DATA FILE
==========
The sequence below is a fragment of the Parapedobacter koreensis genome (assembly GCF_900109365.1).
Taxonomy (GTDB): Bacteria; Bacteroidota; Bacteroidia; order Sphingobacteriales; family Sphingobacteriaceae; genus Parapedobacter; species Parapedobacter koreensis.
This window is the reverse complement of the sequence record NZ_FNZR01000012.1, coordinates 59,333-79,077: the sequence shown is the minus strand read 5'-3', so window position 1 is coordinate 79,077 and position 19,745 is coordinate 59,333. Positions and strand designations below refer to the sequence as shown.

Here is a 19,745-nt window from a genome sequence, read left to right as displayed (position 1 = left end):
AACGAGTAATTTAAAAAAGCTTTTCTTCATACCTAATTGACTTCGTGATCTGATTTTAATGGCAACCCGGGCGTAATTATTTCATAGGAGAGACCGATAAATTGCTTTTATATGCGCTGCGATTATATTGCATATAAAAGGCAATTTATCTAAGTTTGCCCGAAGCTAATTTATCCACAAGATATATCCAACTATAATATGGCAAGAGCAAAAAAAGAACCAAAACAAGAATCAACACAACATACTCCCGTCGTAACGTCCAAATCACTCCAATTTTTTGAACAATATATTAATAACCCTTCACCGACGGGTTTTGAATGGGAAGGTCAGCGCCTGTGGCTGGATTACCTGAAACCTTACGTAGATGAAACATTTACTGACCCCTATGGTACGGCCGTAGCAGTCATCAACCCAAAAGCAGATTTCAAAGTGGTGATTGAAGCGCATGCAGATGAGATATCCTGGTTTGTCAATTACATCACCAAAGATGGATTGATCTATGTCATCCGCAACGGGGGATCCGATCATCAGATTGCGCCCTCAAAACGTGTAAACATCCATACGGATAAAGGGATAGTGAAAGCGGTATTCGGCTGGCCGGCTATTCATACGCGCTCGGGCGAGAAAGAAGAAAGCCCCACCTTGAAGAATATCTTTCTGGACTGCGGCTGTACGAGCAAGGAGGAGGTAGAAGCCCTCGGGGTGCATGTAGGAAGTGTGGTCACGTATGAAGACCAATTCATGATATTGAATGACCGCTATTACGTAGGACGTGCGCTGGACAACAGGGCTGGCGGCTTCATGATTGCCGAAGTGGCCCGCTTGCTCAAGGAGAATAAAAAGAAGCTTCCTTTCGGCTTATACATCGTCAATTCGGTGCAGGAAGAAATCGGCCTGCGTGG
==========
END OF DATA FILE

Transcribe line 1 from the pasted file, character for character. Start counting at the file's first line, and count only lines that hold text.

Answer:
The sequence below is a fragment of the Parapedobacter koreensis genome (assembly GCF_900109365.1).